During the process of EBBA2 data collection we engaged in a pilot data collection in order to be prepared for the final data collection. Below, you can find links to pilot maps of 15 species that were selected and which are showing the occurrence, breeding evidence, abundance and changes in comparison to the first European Breeding Bird Atlas. However, do bear in mind that these pilot maps were produced with incomplete data set (from 2013 till 2016), and that the final data collection has took place at the end of 2017. We are currently in the process of making the analysis of the final data we received and are preparing the publication, so the pilot maps shown here will most definitely be different than the final maps produced in 2020.
In particular, we produced four different 50×50 km maps showing: occurrence, breeding evidence, abundance and changes in species distribution in comparison to EBBA1.
These pilot maps are available for the following species: Great Cormorant (Phalacrocorax carbo), European Shag (Phalacrocorax aristotelis), Northern Harrier (Circus cyaneus), Baillon’s Crake (Porzana pusilla), Eurasian Oystercatcher (Haematopus ostralegus), Common Sandpiper (Actitis hypoleucos), Common Black-headed Gull (Larus ridibundus), Yellow-legged Gull (Larus michahellis), Rose-ringed Parakeet (Psittacula krameri), Eurasian Eagle-owl (Bubo bubo), European Bee-eater (Merops apiaster), Sardinian Warbler (Sylvia melanocephala), Wallcreeper (Tichodroma muraria), Eurasian Blackbird (Turdus merula), Northern Wheatear (Oenanthe oenanthe).
Example of the pilot maps for Sardinian warbler, with an additional modelled pilot map of probability of occurrence is presented below.
Preliminary occurrence map for Sardinian warbler (50×50 km)
Preliminary map of breeding evidence for Sardinian warbler (50×50 km)
Preliminary map of abundance for Sardinian warbler (50×50 km)
Preliminary map of change in distribution in comparison to EBBA1 of Sardinian warbler (50×50)
In addition, we produced the first pilot EBBA2 high resolution map (10×10 km) for the Sardinian Warbler (Sylvia melanocephala) using the preliminary set of standardised data provided by national coordinators in the second data provision and ensemble prediction of seven species distribution models (ANN, BRT, FDA, MARS, RF, GAM and GLM). This first modelled pilot map shows a few inconsistencies with our current knowledge of the species distribution and will be improved with the final data.
Probability of occurrence of Sardinian warbler, high resolution pilot map (10×10 km)
All these cartographic data are available at the EBBA2MapViewer, a special tool produced to visualise these and the forthcoming maps of this exciting project. These maps were produced through pilot data provision request sent to all national coordinators within the EBBA2 scope, and are an updated version for the five species that requested in the first pilot data provision. Detailed information on the characteristics of the first pilot data provision is available in Bird Census News 2014: 27.
We thank all the community of European ornithologists and birdwatchers that made this step in EBBA2 possible. We would like to mention here the national contacts who reported data for our third data provision on behalf of many persons and organisations: Taulant Bino & Mirjan Topi (Albania), Clara Pladevall (Andorra), Karen Aghababyan (Armenia), Norbert Teufelbauer (Austria), Elchin Sultanov (Azerbaijan), Anastasiya Kuzmenkova & Alexandre Vintchevski (Belarus), Jean-Yves Paquet & Anny Anselin (Belgium), Dražen Kotrošan & Jovica Sjeničić (Bosnia and Herzegovina), Stoycho Stoychev & Svetoslav Spasov (Bulgaria), Vlatka Dumbovic & Tibor Mikuska (Croatia), Christina Ieronymidou (Cyprus), Karel Štastný & Vladimír Bejček & Zdeněk Vermouzek (Czech Republic), Charlotte Moshoj & Thomas Vikstrøm (Denmark), Uku Paal & Jaanus Elts (Estonia), Aleksi Lehikoinen (Finland), Jérémy Dupuy, Bernard Deceuninck, Jean-Philippe Siblet & Frederic Jiguet (France), Guillermo Mayor & Alexander Abuladze (Georgia), Bettina Gerlach, Christoph Sudfeldt & Christoph Grüneberg (Germany), Danae Portolou (Greece), Karoly Nagy, Zsolt Nagy & Tibor Szep (Hungary), Gudmundur Gudmundsson & Kristinn Skarphedinsson (Iceland), Brian Caffrey, Olivia Crowe & Justin Walker (Ireland), Roberto Lardelli & Lorenzo Fornasari (Italy), Askar Isabekov & Olga Voltzit (Kazakhstan), Qenan Maxhuni (Kosovo), Viesturs Kerus & Andris Dekants (Latvia), Georg Willi & Peter Knaus (Liechtenstein), Liutauras Raudonikis (Lithuania), Patric Lorgé & Mikis Bastian (Luxembourg), Metodija Velevski & Danka Uzunova (Macedonia), Joanna Mandila & Nicholas Barbara (Malta), Mihailo Jovičević & Darko Saveljić (Montenegro), Kjetil Mork, Ingar Jostein Øien & Paul Shimmings (Norway), Tomasz Chodkiewicz & Tomasz Wilk (Poland), Domingos Leitao, João Rabaça & Carlos Godinho (Portugal), Vitalie Ajder, Silvia Ursul & Emanuel Baltag (Republic of Moldova), Judit Veres-Szászka & Zoltan Szabo (Romania), Olga Voltzit & Mikhail Kalyakin (Russia), Dimitrije Radisic, Draženko Rajković, Saša Rajkov, Slobodan Puzović & Milan Ružić (Serbia), Jozef Ridzoň (Slovakia), Tomaž Mihelič (Slovenia), Juan Carlos del Moral & Blas Molina (Spain), Fredrik Haas, Ake Lindstrom & Martin Green (Sweden), Hans Schmid & Peter Knaus (Switzerland), Chris van Turnhout & Dirk Zoetebier (The Netherlands), Kerem Boyla & Eylül Dizdaroğlu (Turkey), Justin Walker, Dawn Balmer & Simon Gillings (UK), Igor Gorban & Tatiana Kuzmenko (Ukraine), as well as international on-line portals BirdTrack, eBird, Observation.org & Ornitho, regional sources & foreign birdwatchers, with special mention to Stephan Ernst (Albania), Kai Gauger (Azerbaijan) & Johannes Kamp (Kazakhstan).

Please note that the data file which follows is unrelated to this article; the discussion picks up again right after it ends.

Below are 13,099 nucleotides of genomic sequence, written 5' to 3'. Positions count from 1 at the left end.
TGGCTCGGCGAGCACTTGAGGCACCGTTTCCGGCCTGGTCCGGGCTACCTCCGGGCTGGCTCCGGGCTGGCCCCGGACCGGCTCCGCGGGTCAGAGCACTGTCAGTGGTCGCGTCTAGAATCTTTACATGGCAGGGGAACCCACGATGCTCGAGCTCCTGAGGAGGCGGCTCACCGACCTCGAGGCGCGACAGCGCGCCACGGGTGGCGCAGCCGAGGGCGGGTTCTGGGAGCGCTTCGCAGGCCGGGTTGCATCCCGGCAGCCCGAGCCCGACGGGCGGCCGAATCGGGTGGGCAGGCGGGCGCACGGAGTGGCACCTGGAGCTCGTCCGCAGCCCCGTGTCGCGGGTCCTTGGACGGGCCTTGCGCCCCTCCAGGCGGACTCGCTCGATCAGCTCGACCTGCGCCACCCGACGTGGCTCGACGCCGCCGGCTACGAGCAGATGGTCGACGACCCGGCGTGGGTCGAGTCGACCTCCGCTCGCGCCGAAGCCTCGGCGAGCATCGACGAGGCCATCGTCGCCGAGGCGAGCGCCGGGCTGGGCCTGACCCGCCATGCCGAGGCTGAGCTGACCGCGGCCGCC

Thanks a lot to thousands of ornithologists and birdwatchers across Europe!